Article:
#### Howdy, Stranger!

It looks like you're new here. If you want to get involved, click one of these buttons!

# Range of Variables for If Statements (Harlowe 2.0)

I'm looking to add a meter, like a build-up of energy, and I'm struggling to find how to write out the if statement to compared a range of values.

To give an idea of what I mean, I want to display certain text when the variable number of \$energy is between either 0-25, 26-50, 51-75, 75-99, or just plan over 100.

I've tried to use it simply by using (if:\$energy is >=0) and so on, but it doesn't seem to work poperly, and any values over 25 still next the text for when it's over 0.

Any ideas how to do this? Harlowe 2.0, by the by.

• edited April 2017
Try something like this:
```(if: \$energy > 99)[...]
(else-if: \$energy > 75)[...]
(else-if: \$energy > 50)[...]
(else-if: \$energy > 25)[...]
(else)[...] <!-- this will catch 0-24 -->
```

You need to order your conditions in such a way that only one of them will ever be true, so starting from the bottom and going up like:
```(if: \$energy >= 0)[...]
(else-if: \$energy > 25)[...]
<!-- etc -->
```

will generally only trip the first condition, since the subsequent conditions also satisfy the >= 0 condition.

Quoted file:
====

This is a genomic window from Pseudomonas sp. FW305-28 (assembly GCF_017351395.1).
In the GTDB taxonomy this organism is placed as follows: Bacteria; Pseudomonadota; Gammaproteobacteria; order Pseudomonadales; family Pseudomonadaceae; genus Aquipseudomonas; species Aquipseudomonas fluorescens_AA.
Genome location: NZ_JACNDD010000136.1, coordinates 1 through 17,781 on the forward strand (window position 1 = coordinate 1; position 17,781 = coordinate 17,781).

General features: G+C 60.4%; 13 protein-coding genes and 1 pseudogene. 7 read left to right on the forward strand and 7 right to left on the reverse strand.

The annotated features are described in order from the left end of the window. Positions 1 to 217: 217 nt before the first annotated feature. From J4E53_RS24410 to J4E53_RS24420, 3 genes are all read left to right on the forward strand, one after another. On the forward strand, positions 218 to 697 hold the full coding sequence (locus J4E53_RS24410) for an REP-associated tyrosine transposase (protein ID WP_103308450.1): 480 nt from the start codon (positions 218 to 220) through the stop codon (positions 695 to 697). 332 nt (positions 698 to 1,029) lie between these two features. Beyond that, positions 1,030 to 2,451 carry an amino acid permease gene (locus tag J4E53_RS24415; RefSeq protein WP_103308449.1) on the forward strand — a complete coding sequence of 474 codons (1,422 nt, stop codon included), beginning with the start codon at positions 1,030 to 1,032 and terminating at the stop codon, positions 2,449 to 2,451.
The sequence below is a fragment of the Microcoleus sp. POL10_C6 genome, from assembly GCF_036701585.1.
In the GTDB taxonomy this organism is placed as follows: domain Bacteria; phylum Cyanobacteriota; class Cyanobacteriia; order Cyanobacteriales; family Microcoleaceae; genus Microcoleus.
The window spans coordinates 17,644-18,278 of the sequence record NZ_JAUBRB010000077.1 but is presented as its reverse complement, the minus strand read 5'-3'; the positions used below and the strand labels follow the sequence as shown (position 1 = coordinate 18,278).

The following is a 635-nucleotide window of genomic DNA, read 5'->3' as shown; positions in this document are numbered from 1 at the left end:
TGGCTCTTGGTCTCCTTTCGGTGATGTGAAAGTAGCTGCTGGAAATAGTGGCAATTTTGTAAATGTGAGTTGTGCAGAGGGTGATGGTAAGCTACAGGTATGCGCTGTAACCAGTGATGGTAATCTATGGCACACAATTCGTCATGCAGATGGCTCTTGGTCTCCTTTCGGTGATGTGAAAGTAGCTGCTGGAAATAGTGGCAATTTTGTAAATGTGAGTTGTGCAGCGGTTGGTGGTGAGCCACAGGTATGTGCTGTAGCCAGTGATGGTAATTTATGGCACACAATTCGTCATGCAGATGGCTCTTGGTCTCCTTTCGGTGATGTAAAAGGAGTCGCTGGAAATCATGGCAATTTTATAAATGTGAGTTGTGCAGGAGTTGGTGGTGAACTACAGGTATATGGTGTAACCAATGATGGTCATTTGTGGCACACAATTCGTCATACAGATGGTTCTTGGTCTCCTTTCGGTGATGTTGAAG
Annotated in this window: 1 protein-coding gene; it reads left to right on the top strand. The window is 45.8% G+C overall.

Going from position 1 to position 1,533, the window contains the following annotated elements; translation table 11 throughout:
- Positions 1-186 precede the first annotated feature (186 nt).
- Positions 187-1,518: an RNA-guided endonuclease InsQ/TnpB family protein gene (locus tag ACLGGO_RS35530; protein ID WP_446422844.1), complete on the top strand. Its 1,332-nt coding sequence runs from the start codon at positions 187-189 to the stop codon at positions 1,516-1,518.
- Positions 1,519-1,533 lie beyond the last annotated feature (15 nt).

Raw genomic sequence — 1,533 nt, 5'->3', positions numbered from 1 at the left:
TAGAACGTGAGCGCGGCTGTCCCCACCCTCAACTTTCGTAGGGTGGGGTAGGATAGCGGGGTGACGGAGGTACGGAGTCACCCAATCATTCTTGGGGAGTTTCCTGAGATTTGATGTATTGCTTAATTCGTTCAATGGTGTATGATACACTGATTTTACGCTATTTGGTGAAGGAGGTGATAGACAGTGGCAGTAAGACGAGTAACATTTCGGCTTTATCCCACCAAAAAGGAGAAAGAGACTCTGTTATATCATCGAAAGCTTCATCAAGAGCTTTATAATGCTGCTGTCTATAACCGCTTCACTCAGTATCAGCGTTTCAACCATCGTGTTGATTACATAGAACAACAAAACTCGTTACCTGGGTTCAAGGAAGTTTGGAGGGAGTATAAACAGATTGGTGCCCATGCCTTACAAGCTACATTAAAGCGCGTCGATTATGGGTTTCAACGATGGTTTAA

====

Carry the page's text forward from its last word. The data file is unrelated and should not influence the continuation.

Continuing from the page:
• I can't help you entirely but I had wondered this once myself in sugar cube from which I stumbled upon this formula
```<<if (\$energy < 50 && \$energy >= 26)>>
```
The format is definitely not the same but with some ingenuity, I don't doubt there is a way around it.
• Kkcajj wrote: »
I can't help you entirely but I had wondered this once myself in sugar cube from which I stumbled upon this formula
```<<if (\$energy < 50 && \$energy >= 26)>>
```
The format is definitely not the same but with some ingenuity, I don't doubt there is a way around it.

You definitely can use a compound statement like that, but if you order your conditions right, you shouldn't really need it in this case (i.e. when there's one variable and the range is linear). The trick here is just to make sure only one condition is being met at a time and that earlier conditions (like >= 0) aren't tripping in place of later conditions.